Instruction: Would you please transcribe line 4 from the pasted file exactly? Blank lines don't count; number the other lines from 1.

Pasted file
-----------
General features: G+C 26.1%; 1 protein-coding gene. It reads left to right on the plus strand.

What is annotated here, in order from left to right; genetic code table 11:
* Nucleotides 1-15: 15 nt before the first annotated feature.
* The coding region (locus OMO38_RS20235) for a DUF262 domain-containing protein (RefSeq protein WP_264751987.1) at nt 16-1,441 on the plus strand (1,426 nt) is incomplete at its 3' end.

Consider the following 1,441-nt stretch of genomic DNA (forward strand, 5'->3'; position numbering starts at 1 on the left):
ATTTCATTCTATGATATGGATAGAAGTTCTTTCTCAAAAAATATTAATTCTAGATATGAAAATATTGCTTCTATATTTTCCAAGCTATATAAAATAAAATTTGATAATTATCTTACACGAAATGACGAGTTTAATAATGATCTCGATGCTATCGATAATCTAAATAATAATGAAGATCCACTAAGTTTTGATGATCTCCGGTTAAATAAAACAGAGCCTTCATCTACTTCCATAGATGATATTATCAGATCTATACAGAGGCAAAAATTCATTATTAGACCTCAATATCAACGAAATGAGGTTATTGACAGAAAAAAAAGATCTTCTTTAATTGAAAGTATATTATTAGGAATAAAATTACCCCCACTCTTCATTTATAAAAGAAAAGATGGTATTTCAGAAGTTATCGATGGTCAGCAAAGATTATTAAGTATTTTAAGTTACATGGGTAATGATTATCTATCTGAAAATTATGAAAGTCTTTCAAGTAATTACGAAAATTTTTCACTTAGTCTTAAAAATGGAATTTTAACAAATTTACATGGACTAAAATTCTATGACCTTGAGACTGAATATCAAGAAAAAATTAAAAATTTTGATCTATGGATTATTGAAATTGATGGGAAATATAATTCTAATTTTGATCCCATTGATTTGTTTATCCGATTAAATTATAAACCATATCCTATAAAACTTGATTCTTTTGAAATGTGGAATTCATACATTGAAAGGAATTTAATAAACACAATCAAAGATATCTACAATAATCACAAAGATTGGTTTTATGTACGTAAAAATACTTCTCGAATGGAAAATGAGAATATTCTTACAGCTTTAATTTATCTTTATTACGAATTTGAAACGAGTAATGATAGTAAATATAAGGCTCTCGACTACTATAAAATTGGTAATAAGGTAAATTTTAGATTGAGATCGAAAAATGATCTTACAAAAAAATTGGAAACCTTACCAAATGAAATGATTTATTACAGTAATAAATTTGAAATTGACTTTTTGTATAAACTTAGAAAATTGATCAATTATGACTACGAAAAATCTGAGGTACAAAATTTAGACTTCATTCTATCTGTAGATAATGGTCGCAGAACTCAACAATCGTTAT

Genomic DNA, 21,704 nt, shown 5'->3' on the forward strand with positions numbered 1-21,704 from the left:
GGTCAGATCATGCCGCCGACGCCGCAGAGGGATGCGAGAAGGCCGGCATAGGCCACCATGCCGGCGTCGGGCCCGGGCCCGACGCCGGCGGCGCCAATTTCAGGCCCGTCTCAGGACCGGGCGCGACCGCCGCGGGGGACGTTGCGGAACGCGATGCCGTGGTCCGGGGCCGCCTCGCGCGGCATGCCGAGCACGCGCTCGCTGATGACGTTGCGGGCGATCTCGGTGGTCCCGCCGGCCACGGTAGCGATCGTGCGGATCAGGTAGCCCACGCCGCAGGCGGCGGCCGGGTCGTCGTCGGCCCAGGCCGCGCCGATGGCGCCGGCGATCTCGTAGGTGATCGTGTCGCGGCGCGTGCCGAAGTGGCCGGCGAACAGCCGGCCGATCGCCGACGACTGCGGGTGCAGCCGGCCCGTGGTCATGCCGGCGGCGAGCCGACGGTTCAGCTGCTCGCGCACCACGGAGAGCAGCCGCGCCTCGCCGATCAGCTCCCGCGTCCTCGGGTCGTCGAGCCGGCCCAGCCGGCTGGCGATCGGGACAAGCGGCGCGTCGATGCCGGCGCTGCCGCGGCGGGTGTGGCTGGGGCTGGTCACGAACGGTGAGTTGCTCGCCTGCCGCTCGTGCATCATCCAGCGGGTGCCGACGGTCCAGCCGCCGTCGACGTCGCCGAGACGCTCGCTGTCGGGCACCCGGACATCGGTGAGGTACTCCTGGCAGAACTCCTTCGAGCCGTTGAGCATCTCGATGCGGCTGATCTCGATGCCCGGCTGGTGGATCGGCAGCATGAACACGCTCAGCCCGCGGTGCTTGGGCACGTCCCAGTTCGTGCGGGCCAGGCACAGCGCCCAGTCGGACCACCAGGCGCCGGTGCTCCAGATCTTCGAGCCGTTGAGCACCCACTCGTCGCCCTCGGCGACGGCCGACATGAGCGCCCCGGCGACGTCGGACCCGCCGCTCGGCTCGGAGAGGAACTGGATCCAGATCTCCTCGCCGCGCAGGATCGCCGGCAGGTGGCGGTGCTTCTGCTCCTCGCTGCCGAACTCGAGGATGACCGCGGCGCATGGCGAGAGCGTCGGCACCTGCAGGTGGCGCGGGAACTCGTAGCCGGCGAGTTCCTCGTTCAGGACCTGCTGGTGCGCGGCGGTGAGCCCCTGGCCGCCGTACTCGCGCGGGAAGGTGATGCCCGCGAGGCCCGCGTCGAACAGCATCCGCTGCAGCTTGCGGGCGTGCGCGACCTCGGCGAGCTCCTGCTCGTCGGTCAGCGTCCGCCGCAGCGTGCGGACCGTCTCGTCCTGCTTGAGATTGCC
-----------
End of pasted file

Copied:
* The coding region (locus OMO38_RS20235) for a DUF262 domain-containing protein (RefSeq protein WP_264751987.1) at nt 16-1,441 on the plus strand (1,426 nt) is incomplete at its 3' end.